Caitlin Beverly Caspersen is one of the interns who worked on the project to photograph the Duomo in High Resolution. Here is her testimony.
I do not need to tell you that Florence is one of the most beautiful cities in the world. From the cobblestone streets to the terracotta roofs, not to mention the great art masterpieces, Florence is nothing short of stunning. I chose to study abroad in Florence in January 2010; it was the second semester of my junior year at Syracuse University where I was studying photography. Michelangelo, Ghiberti, Donatello, and Brunelleschi all emerged from Florence, so I suppose I had some irrational hope that living in Florence would transform me into a great artist.
I took advantage of Syracuse University’s internship program and was assigned an internship under faculty advisor Alick McLean, who was commissioned by Opera di Santa Maria del Fiore – that’s the people that look after the Duomo! Along with another student, our job was to document the inside of the Florentine Duomo in three dimensions as an HDR photograph. Basically this means we made an interactive Quicktime file that is perfectly lit, and when directed, shows every part of the Duomo, in every direction, from the altar.
This task did not come naturally. Despite my experience with my Nikon, shooting in 3D was a whole new ball game. Let me explain. Like most photography shoots, Crystal, the other student working with me, and I started with a tripod. The tripod was topped with a camera mount, that, like the Duomo itself, may have come from the early Renaissance. Once the camera was mounted, we could manipulate the direction of the photograph. Imagine a typical tripod and how it allows the viewer to move the camera up and down, and side to side. This mount allowed us to do that, but also to move the camera from horizontal to vertical, and then to change the angle we shot at to any degree. Thanks to this tripod we were able to shoot a 360 degree photo of the Duomo.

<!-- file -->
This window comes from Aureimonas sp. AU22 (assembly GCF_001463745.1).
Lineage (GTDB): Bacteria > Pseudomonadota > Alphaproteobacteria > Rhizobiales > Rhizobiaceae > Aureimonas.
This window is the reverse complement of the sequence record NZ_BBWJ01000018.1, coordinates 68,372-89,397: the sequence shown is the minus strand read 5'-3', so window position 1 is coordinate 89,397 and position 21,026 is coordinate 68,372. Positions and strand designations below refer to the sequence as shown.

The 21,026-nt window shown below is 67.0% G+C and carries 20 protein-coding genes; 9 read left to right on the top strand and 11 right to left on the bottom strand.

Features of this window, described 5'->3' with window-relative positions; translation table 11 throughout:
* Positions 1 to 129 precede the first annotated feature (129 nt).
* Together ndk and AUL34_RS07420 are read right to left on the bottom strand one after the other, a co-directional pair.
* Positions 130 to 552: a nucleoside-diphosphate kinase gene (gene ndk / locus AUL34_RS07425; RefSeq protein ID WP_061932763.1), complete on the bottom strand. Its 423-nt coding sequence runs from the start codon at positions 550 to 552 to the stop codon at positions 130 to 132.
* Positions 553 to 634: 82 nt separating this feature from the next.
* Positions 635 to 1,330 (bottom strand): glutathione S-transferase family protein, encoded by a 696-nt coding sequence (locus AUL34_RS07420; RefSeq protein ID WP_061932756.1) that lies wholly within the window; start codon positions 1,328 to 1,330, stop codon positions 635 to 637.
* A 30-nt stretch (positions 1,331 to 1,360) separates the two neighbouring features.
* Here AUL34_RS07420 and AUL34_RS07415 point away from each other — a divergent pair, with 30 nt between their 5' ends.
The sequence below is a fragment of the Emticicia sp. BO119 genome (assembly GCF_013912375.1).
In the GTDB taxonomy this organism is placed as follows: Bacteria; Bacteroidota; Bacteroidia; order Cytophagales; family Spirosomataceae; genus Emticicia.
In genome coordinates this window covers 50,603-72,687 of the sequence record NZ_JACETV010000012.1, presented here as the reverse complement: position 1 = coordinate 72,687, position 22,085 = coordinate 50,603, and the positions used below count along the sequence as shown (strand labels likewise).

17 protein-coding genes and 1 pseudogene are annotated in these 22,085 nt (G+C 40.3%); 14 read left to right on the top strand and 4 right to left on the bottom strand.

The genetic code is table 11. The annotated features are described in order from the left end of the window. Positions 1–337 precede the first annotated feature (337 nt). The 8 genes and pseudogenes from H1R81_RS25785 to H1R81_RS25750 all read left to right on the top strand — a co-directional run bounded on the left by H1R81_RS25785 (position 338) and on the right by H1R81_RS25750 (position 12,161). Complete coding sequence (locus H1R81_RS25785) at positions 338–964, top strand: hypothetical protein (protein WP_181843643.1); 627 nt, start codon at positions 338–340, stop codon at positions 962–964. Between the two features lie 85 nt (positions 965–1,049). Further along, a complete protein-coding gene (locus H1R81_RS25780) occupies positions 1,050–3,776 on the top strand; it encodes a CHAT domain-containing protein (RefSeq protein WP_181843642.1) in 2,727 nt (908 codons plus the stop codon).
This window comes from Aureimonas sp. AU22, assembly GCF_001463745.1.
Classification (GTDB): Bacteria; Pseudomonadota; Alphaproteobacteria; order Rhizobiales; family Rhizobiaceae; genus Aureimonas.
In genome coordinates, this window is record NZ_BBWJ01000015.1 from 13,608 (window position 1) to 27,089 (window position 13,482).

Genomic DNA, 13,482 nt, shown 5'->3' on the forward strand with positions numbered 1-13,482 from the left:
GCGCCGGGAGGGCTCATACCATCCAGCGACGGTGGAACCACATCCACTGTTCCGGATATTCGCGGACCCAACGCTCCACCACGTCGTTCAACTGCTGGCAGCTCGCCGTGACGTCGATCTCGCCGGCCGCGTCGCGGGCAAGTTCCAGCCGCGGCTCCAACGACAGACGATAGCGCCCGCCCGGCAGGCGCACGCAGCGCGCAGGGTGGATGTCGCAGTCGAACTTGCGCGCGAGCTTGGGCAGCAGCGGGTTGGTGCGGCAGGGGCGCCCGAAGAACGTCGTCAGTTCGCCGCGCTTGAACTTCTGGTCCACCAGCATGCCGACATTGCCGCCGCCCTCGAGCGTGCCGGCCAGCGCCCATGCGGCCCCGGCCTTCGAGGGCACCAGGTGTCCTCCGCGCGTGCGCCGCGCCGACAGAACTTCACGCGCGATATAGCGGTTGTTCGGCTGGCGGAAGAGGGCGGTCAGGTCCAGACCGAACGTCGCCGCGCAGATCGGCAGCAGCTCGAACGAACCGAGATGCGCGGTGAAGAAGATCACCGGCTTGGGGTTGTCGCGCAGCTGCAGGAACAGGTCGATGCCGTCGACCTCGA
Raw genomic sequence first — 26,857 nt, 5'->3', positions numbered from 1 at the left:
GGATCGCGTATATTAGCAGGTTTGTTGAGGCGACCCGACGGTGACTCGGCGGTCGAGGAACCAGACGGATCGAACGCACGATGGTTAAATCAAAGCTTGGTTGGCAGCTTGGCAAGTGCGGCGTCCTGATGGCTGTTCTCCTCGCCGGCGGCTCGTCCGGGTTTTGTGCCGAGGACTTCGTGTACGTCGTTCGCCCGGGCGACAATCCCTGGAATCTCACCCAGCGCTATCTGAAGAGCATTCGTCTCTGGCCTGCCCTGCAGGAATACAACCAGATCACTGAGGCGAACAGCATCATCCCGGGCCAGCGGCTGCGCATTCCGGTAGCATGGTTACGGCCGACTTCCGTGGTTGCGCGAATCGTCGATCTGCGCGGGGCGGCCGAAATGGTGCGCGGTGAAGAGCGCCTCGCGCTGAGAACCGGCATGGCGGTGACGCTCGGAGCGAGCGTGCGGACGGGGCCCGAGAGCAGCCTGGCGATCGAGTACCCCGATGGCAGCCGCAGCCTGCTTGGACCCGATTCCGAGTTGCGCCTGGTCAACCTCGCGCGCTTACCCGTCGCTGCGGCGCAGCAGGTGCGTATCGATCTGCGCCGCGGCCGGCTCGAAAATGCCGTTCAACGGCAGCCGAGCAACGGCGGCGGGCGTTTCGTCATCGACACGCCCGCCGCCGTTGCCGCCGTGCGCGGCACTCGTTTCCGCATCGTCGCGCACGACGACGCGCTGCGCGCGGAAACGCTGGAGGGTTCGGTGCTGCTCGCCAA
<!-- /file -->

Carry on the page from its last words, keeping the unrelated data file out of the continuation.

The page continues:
Each photo we took had to be bracketed, which means we took the same exact picture three times in a row with different light meterings in order to perfectly expose highlights, midtones, and shadows. in every direction. Once the photographs were all taken, we used a computer program to technologically stitch together the images (that looked like the photo reproduced above), from which we then created the interactive movie. The photographs are so precise that the file depicts more detail than you perceive by standing in the Duomo itself.
As you can imagine, this was a tedious, time-consuming project. In the end, though, it was well worth every second. Gazing up at the dome from the altar is a sight most tourists in Florence will never see, since it’s closed off by the altar enclosure. Thanks to this internship, I documented one of Italy’s best known monuments for the Opera del Duomo in a brand new media that will permit visitors anywhere in the world to see it virtually and in greater detail than in person.
Working at this site was an excellent way to get involved with the community of Florence, push myself as a photographer, and learn just a little bit more about the history of such a great city.